A curious provision in Hawaii's state law that allows undercover police officers to have sex with prostitutes during investigations is under attack by critics, but Honolulu PD wants to keep the law in place.
A recent bill (HB 1926) attempted to eliminate the exemption for police, but undercover officers testified that the law was needed to help catch lawbreakers "in the act." The Associated Press reports that police won't clarify how often or even if the provision has been used by undercover officers, but the department claims that internal policies prevent an abuse of the law. The bill was amended to allow the officer exemption, passing through the state House and entering a Senate committee today.
This law could not only be used to advocate or promote police misconduct, but human rights advocates argue that this could have a lasting negative effect on the sex workers themselves who are often in the trade as victims against their will.
In fact, police misconduct relating to prostitution is not all that uncommon. A former Philadelphia officer is currently on trial for raping two prostitutes while a West Sacramento, California officer has recently been found guilty of raping prostitutes in his patrol car while on duty.
But Honolulu police spokeswoman Michelle Yu told the AP that any officers found to be exploiting the law would be punished. "All allegations of misconduct are investigated and the appropriate disciplinary action taken." But disclosure laws make researching police misconduct impossible in Hawaii. Yu states that no such misconduct has taken place "in recent memory."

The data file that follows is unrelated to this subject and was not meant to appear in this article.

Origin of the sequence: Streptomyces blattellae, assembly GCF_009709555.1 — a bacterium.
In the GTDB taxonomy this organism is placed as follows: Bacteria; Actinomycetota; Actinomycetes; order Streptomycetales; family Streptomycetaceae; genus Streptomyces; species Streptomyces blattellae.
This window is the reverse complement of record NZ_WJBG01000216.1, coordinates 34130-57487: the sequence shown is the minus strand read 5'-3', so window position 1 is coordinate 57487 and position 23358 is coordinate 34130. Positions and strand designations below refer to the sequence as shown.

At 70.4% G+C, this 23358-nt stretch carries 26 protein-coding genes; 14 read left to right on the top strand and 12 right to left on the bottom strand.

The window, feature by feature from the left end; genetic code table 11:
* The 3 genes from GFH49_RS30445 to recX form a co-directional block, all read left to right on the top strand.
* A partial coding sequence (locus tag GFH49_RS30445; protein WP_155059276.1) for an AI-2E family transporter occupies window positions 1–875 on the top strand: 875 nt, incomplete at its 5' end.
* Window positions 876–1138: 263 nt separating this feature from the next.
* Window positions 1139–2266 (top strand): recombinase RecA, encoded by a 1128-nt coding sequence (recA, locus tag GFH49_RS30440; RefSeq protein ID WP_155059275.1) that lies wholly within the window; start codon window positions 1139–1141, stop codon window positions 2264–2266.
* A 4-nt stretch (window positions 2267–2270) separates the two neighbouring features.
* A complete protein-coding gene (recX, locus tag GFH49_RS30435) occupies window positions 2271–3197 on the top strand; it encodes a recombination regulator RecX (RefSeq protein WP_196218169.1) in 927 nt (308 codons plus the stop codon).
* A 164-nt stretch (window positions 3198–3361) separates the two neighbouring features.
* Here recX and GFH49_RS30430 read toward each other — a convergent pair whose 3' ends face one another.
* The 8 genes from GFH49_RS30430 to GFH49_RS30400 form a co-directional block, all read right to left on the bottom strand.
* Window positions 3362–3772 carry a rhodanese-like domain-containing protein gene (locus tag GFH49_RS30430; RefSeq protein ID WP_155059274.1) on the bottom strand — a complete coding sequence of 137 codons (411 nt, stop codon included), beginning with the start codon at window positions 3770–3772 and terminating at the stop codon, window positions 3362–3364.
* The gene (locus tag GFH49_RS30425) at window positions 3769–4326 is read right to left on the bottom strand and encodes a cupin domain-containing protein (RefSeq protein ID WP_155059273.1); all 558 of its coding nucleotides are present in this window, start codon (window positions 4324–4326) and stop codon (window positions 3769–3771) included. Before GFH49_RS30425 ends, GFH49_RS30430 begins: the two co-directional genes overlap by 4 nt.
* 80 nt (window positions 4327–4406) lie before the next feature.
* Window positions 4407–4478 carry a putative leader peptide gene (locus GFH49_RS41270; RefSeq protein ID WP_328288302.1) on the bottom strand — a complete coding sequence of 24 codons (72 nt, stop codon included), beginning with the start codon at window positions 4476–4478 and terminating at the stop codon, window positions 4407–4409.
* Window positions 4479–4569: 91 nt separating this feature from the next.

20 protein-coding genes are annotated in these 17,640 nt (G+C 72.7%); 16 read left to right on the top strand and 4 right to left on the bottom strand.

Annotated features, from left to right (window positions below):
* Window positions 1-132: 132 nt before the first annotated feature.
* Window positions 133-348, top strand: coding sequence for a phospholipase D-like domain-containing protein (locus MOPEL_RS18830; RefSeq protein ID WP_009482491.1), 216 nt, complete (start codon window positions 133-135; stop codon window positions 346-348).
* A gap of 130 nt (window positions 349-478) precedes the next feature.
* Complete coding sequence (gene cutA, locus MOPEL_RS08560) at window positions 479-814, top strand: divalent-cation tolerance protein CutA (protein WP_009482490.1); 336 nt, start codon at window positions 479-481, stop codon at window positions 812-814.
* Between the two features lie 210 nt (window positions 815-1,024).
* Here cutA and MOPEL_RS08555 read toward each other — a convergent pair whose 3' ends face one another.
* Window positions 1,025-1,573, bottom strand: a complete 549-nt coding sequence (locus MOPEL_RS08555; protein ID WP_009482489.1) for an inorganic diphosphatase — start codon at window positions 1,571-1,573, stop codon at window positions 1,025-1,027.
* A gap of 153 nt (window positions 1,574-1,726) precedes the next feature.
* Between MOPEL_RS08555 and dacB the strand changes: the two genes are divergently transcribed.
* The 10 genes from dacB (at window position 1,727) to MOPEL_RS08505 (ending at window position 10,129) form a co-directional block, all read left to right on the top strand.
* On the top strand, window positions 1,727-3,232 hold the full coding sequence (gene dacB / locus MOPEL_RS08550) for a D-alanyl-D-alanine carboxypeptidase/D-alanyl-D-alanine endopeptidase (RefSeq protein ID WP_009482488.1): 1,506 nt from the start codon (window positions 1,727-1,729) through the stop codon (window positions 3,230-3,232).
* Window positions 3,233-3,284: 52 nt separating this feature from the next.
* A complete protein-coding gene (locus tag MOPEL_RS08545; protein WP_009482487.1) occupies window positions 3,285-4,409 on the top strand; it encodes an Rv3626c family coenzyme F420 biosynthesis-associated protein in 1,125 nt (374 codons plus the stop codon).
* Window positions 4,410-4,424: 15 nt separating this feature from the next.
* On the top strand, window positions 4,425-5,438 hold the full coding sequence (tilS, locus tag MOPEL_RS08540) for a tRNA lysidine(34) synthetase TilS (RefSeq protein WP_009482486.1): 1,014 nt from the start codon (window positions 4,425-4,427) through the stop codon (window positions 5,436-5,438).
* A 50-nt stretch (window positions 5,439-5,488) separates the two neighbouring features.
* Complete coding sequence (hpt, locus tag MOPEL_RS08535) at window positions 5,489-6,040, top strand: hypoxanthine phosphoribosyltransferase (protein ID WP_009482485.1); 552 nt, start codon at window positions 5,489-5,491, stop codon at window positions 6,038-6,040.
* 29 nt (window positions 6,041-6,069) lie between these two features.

Hawaii's politicians are offering no opposition to the law. "It's a really murky area," said Democratic state Rep. Karl Rhoads. "I was reluctant to interfere in something that they face all the time. If they think it's necessary to not have it in the statute, this is one area where I did defer to them and say, 'I hope you're not having sex with prostitutes.'"
It's important to note that not everyone on the force is on the side of this bill. Retired special agent Roger Young worked sex crimes for the FBI for 20 years in Las Vegas and is skeptical of how this law could even exist. "I don't know of any state or federal law that allows any law enforcement officer undercover to penetrate or do what this law is allowing."
At Jezebel.com, some thought-provoking issues are brought up regarding the consequences of this law. "And what about underage sex workers?" Reporter Rebecca Rose asks. "If a young girl is working as prostitute, what's to stop an undercover from engaging in a sexual act with her under this exemption? Hawaii, do you really want your police officers having sex with underage people just so you can increase a few crime fighting stats on a spreadsheet somewhere?"
In Hawaii, prostitution is a misdemeanor, but the recent bill is targeting pimps and those who solicit the sex workers for harsher penalties.